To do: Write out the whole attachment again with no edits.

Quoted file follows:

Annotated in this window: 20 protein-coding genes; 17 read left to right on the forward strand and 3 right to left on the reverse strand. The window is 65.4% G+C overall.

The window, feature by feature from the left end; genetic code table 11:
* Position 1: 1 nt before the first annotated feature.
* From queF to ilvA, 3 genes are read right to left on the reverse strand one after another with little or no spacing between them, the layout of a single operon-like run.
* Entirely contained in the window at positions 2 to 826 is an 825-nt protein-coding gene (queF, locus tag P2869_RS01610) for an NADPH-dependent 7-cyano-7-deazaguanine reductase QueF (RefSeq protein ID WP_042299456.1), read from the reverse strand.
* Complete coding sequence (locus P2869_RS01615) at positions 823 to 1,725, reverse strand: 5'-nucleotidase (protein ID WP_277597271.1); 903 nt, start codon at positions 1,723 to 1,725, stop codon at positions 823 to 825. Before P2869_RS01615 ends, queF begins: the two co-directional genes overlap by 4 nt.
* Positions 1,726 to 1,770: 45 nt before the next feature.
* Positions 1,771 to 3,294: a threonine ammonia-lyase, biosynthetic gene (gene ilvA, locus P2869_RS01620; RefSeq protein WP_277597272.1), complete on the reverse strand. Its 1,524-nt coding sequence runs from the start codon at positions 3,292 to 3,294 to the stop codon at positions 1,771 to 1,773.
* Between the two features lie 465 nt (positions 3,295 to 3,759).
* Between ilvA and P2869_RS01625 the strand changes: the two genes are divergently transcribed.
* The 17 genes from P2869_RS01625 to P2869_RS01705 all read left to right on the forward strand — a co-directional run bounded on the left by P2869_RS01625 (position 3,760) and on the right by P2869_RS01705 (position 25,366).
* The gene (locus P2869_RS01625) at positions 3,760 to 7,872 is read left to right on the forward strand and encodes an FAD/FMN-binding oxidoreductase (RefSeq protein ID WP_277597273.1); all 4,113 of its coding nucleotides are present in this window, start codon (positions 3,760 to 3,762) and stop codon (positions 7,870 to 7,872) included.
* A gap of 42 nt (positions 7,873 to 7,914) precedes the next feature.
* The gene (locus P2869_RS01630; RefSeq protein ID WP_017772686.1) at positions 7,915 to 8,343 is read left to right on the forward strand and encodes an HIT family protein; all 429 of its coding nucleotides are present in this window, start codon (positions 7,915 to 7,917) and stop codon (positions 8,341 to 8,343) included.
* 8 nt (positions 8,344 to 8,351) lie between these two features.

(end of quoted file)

Annotated in this window: 20 protein-coding genes; 17 read left to right on the forward strand and 3 right to left on the reverse strand. The window is 65.4% G+C overall.

The window, feature by feature from the left end; genetic code table 11:
* Position 1: 1 nt before the first annotated feature.
* From queF to ilvA, 3 genes are read right to left on the reverse strand one after another with little or no spacing between them, the layout of a single operon-like run.
* Entirely contained in the window at positions 2 to 826 is an 825-nt protein-coding gene (queF, locus tag P2869_RS01610) for an NADPH-dependent 7-cyano-7-deazaguanine reductase QueF (RefSeq protein ID WP_042299456.1), read from the reverse strand.
* Complete coding sequence (locus P2869_RS01615) at positions 823 to 1,725, reverse strand: 5'-nucleotidase (protein ID WP_277597271.1); 903 nt, start codon at positions 1,723 to 1,725, stop codon at positions 823 to 825. Before P2869_RS01615 ends, queF begins: the two co-directional genes overlap by 4 nt.
* Positions 1,726 to 1,770: 45 nt before the next feature.
* Positions 1,771 to 3,294: a threonine ammonia-lyase, biosynthetic gene (gene ilvA, locus P2869_RS01620; RefSeq protein WP_277597272.1), complete on the reverse strand. Its 1,524-nt coding sequence runs from the start codon at positions 3,292 to 3,294 to the stop codon at positions 1,771 to 1,773.
* Between the two features lie 465 nt (positions 3,295 to 3,759).
* Between ilvA and P2869_RS01625 the strand changes: the two genes are divergently transcribed.
* The 17 genes from P2869_RS01625 to P2869_RS01705 all read left to right on the forward strand — a co-directional run bounded on the left by P2869_RS01625 (position 3,760) and on the right by P2869_RS01705 (position 25,366).
* The gene (locus P2869_RS01625) at positions 3,760 to 7,872 is read left to right on the forward strand and encodes an FAD/FMN-binding oxidoreductase (RefSeq protein ID WP_277597273.1); all 4,113 of its coding nucleotides are present in this window, start codon (positions 3,760 to 3,762) and stop codon (positions 7,870 to 7,872) included.
* A gap of 42 nt (positions 7,873 to 7,914) precedes the next feature.
* The gene (locus P2869_RS01630; RefSeq protein ID WP_017772686.1) at positions 7,915 to 8,343 is read left to right on the forward strand and encodes an HIT family protein; all 429 of its coding nucleotides are present in this window, start codon (positions 7,915 to 7,917) and stop codon (positions 8,341 to 8,343) included.
* 8 nt (positions 8,344 to 8,351) lie between these two features.